More than one-third of charity applications for grants were ineligible, study shows

Review of 2009/10 bids raises questions for foundations and fundraisers, says Directory of Social Change

Ben Wittenberg, director of policy and research at the DSC,
Ben Wittenberg, director of policy and research at the DSC,

Charities submitted more than a third of a million applications in the past year for grants for which they were not eligible,  research by the Directory of Social Change has found.

More than 361,000 grant applications, out of a pool of almost a million, did not meet the criteria of the UK grantmakers concerned, the DSC reported.

The report was based on research into 2,500 charitable funders, which were asked how many applications they received, how many were ineligible and how many grants they made during the 2009/10 financial year. Of the eligible applications, 317,000 were successful and 306,000 were unsuccessful. 

Ben Wittenberg, director of policy and research at the DSC, said the ineligible applications were a colossal waste of time. "The amount of work to send, process and respond to these applications is considerable, and charities should be working hard to cut down this waste," he said.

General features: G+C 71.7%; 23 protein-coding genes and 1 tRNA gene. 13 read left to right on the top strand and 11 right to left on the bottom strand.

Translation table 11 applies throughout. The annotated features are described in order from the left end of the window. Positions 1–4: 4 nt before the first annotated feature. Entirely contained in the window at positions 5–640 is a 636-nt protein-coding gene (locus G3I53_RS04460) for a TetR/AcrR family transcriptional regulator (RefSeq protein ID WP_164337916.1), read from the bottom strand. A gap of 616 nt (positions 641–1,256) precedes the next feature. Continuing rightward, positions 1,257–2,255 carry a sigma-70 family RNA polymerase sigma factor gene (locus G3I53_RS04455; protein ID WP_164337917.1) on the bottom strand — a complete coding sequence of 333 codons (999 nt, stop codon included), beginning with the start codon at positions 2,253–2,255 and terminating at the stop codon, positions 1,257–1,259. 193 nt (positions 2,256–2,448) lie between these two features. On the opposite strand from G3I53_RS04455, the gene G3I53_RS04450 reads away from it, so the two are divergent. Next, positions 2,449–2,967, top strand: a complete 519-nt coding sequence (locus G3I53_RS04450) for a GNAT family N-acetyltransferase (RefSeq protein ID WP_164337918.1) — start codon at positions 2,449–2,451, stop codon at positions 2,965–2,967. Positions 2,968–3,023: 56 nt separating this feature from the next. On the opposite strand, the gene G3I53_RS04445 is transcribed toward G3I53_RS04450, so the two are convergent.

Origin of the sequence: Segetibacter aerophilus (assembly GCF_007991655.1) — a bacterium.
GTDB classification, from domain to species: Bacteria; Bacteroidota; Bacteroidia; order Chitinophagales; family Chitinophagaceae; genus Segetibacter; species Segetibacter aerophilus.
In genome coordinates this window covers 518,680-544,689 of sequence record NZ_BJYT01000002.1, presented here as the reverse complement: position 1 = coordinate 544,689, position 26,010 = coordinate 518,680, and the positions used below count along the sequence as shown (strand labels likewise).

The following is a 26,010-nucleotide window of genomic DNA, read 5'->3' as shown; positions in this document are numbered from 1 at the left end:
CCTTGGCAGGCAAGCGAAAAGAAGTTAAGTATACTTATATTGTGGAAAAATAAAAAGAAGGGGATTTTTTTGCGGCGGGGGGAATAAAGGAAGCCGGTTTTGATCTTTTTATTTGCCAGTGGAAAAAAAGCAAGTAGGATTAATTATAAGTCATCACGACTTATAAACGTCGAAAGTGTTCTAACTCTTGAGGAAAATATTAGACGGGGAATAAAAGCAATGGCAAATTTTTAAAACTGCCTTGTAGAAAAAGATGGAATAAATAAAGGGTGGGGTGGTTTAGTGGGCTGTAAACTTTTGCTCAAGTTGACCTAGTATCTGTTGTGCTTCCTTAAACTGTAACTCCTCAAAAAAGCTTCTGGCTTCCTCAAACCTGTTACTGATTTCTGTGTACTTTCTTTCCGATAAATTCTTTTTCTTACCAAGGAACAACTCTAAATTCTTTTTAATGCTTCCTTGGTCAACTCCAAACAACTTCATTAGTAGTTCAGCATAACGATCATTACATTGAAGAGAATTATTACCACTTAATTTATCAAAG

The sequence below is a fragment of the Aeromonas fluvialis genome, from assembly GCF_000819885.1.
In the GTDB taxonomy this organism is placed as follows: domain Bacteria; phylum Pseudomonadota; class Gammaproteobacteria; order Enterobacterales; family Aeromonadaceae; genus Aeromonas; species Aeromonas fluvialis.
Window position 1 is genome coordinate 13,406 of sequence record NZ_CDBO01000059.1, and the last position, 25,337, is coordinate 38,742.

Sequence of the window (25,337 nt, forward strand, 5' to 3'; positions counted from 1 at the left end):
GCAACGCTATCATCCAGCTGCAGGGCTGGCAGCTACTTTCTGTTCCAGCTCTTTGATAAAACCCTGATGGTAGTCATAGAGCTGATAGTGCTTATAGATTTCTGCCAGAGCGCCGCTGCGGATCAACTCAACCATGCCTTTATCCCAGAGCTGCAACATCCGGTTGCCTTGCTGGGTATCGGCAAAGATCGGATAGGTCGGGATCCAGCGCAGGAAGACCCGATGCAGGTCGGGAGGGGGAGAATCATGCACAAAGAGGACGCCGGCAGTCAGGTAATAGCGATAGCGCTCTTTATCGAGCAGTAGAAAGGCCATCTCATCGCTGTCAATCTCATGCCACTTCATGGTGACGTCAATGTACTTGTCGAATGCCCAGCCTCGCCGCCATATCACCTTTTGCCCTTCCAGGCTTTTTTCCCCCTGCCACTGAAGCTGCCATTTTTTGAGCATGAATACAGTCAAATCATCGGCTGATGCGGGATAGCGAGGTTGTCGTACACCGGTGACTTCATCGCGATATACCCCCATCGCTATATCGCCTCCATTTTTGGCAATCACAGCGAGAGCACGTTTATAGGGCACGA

The data raised questions for both foundations and fundraisers, said Wittenberg.

"Many of these applications result from fundraisers mail-merging an application and sending it off to many funders," he said. "But more worrying is when they result from foundations not offering clear guidance on their websites.

"A lot of foundations put out very poor guidance. They aren't clear about what they want to fund and how their application process works, leaving it up to the prospective applicant to guess.

"If funders are getting a lot of ineligible applications, they should look hard at their own processes."

But he said the data was less discouraging than he had feared. "When we carried out a survey of applications for Government funding two years ago, 52 per cent were ineligible," he said.

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